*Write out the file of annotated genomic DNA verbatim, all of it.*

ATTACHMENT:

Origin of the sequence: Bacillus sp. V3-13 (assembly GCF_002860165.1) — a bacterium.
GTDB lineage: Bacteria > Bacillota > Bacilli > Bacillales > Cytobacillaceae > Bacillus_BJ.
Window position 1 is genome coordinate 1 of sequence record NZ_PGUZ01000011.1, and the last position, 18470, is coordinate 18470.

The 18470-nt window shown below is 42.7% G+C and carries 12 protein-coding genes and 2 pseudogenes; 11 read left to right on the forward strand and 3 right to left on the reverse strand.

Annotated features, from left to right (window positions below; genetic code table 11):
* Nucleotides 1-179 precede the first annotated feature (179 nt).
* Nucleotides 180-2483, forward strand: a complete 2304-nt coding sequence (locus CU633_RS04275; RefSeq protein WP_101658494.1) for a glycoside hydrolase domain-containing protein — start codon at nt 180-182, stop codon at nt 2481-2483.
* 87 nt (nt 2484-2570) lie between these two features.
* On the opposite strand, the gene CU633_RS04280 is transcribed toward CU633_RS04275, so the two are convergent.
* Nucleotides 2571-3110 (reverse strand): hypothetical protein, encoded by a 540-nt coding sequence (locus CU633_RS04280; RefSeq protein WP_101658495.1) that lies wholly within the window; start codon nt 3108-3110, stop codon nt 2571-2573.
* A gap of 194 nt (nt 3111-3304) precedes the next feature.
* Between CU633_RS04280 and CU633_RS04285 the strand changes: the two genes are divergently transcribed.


Origin of the sequence: Bacillus sp. V3-13 (assembly GCF_002860165.1) — a bacterium.
GTDB lineage: Bacteria > Bacillota > Bacilli > Bacillales > Cytobacillaceae > Bacillus_BJ.
Window position 1 is genome coordinate 1 of sequence record NZ_PGUZ01000011.1, and the last position, 18470, is coordinate 18470.

The 18470-nt window shown below is 42.7% G+C and carries 12 protein-coding genes and 2 pseudogenes; 11 read left to right on the forward strand and 3 right to left on the reverse strand.

Annotated features, from left to right (window positions below; genetic code table 11):
* Nucleotides 1-179 precede the first annotated feature (179 nt).
* Nucleotides 180-2483, forward strand: a complete 2304-nt coding sequence (locus CU633_RS04275; RefSeq protein WP_101658494.1) for a glycoside hydrolase domain-containing protein — start codon at nt 180-182, stop codon at nt 2481-2483.
* 87 nt (nt 2484-2570) lie between these two features.
* On the opposite strand, the gene CU633_RS04280 is transcribed toward CU633_RS04275, so the two are convergent.
* Nucleotides 2571-3110 (reverse strand): hypothetical protein, encoded by a 540-nt coding sequence (locus CU633_RS04280; RefSeq protein WP_101658495.1) that lies wholly within the window; start codon nt 3108-3110, stop codon nt 2571-2573.
* A gap of 194 nt (nt 3111-3304) precedes the next feature.
* Between CU633_RS04280 and CU633_RS04285 the strand changes: the two genes are divergently transcribed.